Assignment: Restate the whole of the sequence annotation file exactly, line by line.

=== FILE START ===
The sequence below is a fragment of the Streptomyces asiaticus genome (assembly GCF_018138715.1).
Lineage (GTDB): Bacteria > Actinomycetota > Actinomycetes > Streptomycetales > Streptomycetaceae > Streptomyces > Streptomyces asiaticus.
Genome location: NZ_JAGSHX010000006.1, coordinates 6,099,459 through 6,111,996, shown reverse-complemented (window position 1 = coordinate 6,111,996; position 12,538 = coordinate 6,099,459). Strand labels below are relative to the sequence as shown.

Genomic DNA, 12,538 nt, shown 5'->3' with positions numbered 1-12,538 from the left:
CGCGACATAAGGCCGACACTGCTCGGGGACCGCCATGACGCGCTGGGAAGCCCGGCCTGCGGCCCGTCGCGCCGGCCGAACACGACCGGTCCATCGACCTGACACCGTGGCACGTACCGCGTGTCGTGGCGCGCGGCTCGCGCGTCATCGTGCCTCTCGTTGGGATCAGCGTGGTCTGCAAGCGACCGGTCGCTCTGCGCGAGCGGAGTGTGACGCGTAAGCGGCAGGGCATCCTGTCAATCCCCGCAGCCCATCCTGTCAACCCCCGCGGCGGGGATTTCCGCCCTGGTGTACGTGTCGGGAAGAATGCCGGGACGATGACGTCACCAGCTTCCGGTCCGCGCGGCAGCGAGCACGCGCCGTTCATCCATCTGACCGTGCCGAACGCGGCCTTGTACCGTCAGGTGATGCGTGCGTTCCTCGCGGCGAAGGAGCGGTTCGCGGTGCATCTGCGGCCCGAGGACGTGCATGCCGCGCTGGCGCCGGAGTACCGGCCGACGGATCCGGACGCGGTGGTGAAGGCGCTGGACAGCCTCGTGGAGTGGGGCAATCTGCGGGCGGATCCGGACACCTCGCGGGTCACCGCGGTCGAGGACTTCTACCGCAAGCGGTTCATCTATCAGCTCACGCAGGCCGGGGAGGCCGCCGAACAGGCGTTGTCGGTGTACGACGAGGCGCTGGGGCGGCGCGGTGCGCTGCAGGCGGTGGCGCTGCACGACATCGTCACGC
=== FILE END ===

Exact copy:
The sequence below is a fragment of the Streptomyces asiaticus genome (assembly GCF_018138715.1).
Lineage (GTDB): Bacteria > Actinomycetota > Actinomycetes > Streptomycetales > Streptomycetaceae > Streptomyces > Streptomyces asiaticus.
Genome location: NZ_JAGSHX010000006.1, coordinates 6,099,459 through 6,111,996, shown reverse-complemented (window position 1 = coordinate 6,111,996; position 12,538 = coordinate 6,099,459). Strand labels below are relative to the sequence as shown.

Genomic DNA, 12,538 nt, shown 5'->3' with positions numbered 1-12,538 from the left:
CGCGACATAAGGCCGACACTGCTCGGGGACCGCCATGACGCGCTGGGAAGCCCGGCCTGCGGCCCGTCGCGCCGGCCGAACACGACCGGTCCATCGACCTGACACCGTGGCACGTACCGCGTGTCGTGGCGCGCGGCTCGCGCGTCATCGTGCCTCTCGTTGGGATCAGCGTGGTCTGCAAGCGACCGGTCGCTCTGCGCGAGCGGAGTGTGACGCGTAAGCGGCAGGGCATCCTGTCAATCCCCGCAGCCCATCCTGTCAACCCCCGCGGCGGGGATTTCCGCCCTGGTGTACGTGTCGGGAAGAATGCCGGGACGATGACGTCACCAGCTTCCGGTCCGCGCGGCAGCGAGCACGCGCCGTTCATCCATCTGACCGTGCCGAACGCGGCCTTGTACCGTCAGGTGATGCGTGCGTTCCTCGCGGCGAAGGAGCGGTTCGCGGTGCATCTGCGGCCCGAGGACGTGCATGCCGCGCTGGCGCCGGAGTACCGGCCGACGGATCCGGACGCGGTGGTGAAGGCGCTGGACAGCCTCGTGGAGTGGGGCAATCTGCGGGCGGATCCGGACACCTCGCGGGTCACCGCGGTCGAGGACTTCTACCGCAAGCGGTTCATCTATCAGCTCACGCAGGCCGGGGAGGCCGCCGAACAGGCGTTGTCGGTGTACGACGAGGCGCTGGGGCGGCGCGGTGCGCTGCAGGCGGTGGCGCTGCACGACATCGTCACGC